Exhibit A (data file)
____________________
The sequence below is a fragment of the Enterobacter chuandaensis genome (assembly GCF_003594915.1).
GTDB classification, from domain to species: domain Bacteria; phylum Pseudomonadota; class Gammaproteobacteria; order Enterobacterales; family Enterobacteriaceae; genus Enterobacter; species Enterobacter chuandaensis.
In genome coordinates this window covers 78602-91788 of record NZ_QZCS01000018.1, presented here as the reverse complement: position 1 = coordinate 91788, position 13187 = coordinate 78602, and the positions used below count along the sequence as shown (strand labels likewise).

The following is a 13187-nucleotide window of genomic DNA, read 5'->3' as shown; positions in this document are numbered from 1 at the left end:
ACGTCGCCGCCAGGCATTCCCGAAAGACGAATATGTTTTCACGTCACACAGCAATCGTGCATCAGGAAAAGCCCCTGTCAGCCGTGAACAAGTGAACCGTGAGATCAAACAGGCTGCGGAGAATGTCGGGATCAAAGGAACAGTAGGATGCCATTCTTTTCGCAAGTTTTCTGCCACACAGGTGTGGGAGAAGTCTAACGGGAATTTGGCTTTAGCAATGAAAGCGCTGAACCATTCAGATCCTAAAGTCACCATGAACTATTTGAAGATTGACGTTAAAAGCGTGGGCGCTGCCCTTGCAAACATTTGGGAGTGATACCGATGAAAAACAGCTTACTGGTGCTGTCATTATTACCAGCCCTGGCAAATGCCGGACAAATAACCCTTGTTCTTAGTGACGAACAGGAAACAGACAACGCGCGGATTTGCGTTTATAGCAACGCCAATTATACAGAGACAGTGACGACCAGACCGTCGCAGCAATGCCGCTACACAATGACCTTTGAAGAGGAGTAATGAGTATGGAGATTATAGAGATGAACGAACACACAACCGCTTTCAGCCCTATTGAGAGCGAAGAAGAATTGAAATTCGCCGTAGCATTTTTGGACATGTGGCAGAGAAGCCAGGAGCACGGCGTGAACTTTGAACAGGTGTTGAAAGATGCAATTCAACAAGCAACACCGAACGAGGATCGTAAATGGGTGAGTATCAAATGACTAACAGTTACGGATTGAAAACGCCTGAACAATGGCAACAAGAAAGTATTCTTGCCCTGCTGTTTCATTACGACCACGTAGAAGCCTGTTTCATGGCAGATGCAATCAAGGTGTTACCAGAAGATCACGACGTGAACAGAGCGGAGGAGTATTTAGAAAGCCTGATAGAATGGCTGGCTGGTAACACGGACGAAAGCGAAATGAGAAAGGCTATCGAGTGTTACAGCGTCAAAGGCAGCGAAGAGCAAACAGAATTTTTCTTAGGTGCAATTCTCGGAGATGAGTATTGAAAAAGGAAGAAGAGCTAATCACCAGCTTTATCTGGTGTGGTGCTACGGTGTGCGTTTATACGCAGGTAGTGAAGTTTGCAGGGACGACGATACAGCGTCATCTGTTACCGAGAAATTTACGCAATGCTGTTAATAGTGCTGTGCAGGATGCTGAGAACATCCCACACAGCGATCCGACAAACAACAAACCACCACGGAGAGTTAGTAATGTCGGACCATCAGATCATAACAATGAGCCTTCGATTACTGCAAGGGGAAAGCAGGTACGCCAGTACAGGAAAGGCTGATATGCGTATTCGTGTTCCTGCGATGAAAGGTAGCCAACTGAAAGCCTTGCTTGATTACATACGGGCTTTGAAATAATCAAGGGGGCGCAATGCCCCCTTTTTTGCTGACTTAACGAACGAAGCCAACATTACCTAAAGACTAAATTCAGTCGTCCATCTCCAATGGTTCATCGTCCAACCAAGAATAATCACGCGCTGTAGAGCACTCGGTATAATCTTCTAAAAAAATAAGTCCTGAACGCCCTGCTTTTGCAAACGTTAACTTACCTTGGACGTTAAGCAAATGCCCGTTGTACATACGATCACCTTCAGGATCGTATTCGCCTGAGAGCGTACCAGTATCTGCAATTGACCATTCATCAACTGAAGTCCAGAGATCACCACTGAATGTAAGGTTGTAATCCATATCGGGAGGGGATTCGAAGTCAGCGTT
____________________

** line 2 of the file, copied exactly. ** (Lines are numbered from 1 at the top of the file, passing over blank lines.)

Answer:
GTDB classification, from domain to species: domain Bacteria; phylum Pseudomonadota; class Gammaproteobacteria; order Enterobacterales; family Enterobacteriaceae; genus Enterobacter; species Enterobacter chuandaensis.